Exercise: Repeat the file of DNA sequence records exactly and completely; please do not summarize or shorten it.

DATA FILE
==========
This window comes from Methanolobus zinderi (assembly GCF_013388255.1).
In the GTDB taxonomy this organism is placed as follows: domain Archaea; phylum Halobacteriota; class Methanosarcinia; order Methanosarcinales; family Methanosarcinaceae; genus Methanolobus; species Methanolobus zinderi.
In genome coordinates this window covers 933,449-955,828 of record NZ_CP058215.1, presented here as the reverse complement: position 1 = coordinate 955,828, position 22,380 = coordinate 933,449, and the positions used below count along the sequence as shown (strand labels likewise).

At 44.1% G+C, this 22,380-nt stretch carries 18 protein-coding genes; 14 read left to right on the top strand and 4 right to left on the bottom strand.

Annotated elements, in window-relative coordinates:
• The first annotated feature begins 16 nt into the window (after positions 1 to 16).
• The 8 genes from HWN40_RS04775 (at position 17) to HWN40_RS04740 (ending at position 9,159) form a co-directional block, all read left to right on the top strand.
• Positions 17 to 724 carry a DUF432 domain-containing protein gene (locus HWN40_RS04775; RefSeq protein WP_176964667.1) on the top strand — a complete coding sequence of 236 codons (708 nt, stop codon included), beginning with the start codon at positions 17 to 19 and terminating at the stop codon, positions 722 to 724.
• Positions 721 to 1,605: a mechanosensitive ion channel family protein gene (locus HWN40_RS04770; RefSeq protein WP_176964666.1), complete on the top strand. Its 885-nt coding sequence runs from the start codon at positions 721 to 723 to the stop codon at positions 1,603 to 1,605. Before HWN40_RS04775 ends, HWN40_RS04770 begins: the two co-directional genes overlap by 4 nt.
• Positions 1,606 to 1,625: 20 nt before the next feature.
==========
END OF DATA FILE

This window comes from Methanolobus zinderi (assembly GCF_013388255.1).
In the GTDB taxonomy this organism is placed as follows: domain Archaea; phylum Halobacteriota; class Methanosarcinia; order Methanosarcinales; family Methanosarcinaceae; genus Methanolobus; species Methanolobus zinderi.
In genome coordinates this window covers 933,449-955,828 of record NZ_CP058215.1, presented here as the reverse complement: position 1 = coordinate 955,828, position 22,380 = coordinate 933,449, and the positions used below count along the sequence as shown (strand labels likewise).

At 44.1% G+C, this 22,380-nt stretch carries 18 protein-coding genes; 14 read left to right on the top strand and 4 right to left on the bottom strand.

Annotated elements, in window-relative coordinates:
• The first annotated feature begins 16 nt into the window (after positions 1 to 16).
• The 8 genes from HWN40_RS04775 (at position 17) to HWN40_RS04740 (ending at position 9,159) form a co-directional block, all read left to right on the top strand.
• Positions 17 to 724 carry a DUF432 domain-containing protein gene (locus HWN40_RS04775; RefSeq protein WP_176964667.1) on the top strand — a complete coding sequence of 236 codons (708 nt, stop codon included), beginning with the start codon at positions 17 to 19 and terminating at the stop codon, positions 722 to 724.
• Positions 721 to 1,605: a mechanosensitive ion channel family protein gene (locus HWN40_RS04770; RefSeq protein WP_176964666.1), complete on the top strand. Its 885-nt coding sequence runs from the start codon at positions 721 to 723 to the stop codon at positions 1,603 to 1,605. Before HWN40_RS04775 ends, HWN40_RS04770 begins: the two co-directional genes overlap by 4 nt.
• Positions 1,606 to 1,625: 20 nt before the next feature.